With the new science syllabus, the emphasis on hands on learning is massive. Personally, I find that due to this very reason, the foundation layer step is being taken quite lightly.
Hands on experimental learning enhances the understanding of the topics but the knowledge of the topics need to be there. It bring forth the empasis on theoretical knowledge which the child has learnt.
One approach would be,
1. Draw out a topical concept map. This would help your child in terms of remembering the key words to the particular concepts.
Multiplication tables are now taught in "groups". For example, 2 balls in 2 groups will have 4. Children can draw 2 circles to represent the "group" in this case is 2. Then, draw in the 2 balls in each of the "group" / the 2 circles.
I do similar technique with concrete objects like this one below. This was done with bothP2 and K2 at the same time. As the concept is more of addition than directly multiplication, they were both able to work with it. And importantly, they had FUN!
I have read with interest the problems and frustrations faced by parents with 'lazy' kids who refused to do homework and addicted to computer games. From my experience, most of the kids are plainly not motivated and disciplined to do well in school. In most cases, it's not their choice to behave so but are conditioned by their environment.
In primary school, children are extensively taught how to divide in the abstract form while for us adult, we would simply reach for the calculator and voila! you have the answer. I pity the children.
Well, to teach division, I would take a 3 step approach. In fact, in any teaching of mathematics, these 3 approaches should be taken systematically. This is called the CPA approach (ask any educator and they should know about this approach for primary math).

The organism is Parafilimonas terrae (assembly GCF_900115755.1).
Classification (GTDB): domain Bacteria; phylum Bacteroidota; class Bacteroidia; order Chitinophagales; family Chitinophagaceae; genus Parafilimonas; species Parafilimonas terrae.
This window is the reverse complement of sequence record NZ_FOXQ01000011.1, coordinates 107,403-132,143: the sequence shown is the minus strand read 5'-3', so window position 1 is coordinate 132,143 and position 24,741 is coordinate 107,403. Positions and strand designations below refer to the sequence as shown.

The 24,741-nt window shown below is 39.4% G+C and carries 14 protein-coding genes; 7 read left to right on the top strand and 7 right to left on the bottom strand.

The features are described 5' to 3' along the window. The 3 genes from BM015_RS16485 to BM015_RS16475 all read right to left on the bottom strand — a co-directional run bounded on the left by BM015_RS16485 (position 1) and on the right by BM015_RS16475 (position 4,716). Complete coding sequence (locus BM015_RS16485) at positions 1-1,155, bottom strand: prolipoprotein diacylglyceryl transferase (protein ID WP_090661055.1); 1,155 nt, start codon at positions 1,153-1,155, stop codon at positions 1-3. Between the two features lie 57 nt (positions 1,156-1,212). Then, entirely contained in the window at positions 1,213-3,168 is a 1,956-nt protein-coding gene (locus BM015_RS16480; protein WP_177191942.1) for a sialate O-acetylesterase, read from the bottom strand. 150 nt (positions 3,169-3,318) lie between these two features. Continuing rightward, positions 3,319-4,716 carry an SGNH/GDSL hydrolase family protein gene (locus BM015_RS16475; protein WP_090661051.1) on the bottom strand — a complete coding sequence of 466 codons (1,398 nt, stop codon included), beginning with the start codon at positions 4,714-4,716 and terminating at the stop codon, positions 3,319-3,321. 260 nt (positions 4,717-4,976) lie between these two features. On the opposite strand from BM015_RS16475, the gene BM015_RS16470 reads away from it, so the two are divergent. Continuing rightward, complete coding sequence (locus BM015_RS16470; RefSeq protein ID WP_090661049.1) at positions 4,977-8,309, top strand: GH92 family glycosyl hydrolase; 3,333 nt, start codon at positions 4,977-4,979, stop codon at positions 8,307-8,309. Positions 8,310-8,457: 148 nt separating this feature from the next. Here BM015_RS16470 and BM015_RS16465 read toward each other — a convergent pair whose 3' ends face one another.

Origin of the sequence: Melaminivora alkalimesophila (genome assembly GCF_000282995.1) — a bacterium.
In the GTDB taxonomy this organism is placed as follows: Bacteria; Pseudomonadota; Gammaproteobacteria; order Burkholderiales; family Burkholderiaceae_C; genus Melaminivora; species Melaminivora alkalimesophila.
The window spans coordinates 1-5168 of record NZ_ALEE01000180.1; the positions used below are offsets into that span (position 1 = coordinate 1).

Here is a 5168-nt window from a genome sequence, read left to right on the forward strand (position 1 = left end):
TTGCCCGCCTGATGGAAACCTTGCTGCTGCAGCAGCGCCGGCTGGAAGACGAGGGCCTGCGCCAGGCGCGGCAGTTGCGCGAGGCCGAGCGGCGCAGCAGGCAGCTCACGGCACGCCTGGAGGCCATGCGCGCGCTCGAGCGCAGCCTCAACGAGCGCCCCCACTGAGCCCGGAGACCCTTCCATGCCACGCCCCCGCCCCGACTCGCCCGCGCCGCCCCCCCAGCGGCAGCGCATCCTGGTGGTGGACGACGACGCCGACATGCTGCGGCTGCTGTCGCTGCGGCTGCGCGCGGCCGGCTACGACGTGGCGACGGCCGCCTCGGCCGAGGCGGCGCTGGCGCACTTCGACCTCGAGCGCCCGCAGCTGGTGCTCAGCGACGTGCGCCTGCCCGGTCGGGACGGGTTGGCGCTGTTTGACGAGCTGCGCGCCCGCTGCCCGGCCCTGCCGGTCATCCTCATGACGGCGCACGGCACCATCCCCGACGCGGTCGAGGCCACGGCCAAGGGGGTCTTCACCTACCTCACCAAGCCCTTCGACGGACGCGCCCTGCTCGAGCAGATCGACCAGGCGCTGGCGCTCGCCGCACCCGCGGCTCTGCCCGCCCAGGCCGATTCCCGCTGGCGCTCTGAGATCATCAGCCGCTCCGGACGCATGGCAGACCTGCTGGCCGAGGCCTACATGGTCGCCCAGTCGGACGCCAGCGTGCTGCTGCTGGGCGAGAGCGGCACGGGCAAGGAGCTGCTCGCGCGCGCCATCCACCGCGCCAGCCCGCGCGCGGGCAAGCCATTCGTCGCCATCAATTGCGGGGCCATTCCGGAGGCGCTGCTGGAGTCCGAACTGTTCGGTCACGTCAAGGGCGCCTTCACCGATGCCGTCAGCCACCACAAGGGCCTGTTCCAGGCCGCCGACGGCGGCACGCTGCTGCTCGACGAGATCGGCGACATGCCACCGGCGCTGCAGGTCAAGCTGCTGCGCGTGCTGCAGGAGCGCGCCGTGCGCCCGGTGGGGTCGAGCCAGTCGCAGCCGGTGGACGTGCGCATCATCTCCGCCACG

Problem sum is always a problem to most children (pun intended).
Well before we even talk about problem sum, the child needs to have a strong foundation in what is called mechanical calculation questions. These are simply questions which deals with straight forward calculation. These are what I would call simple mini problems.
Then we go to what used to be called story sums or now known as problem sums.
In our pursuit for the best for our children, do stop and ponder over this.
"Why do you have to be like the others?"
As parents, I understand we want the best for our children. We can help by giving them full support and have realistic expectations from them. My 2 elder boys are average students and I don't push them to be top scorers. Though they don't take the university road, they are doing well in their own capacity. I'm very happy that they are well rounded and decent citizens with no vices.
Do you find getting your child to do his homework a daily problem?
If that is so, you are definitely not alone. Almost all parents I spoke to told me they face this problem very commonly too. It is also one of the most common areas that children and parents fight over.
Does this scenario sound familiar to you?
Mother: DS, can you switch off the TV and go and do your homework?
DS: 10 more minutes, mum.
Mother: What?! 10 more minutes? You have been watching for the past hour! Don’t you have homework to do?
DS: yes, yes… But I don’t feel like doing…
Mother: You are such a lazy boy. Switch off the TV and go and do your homework now!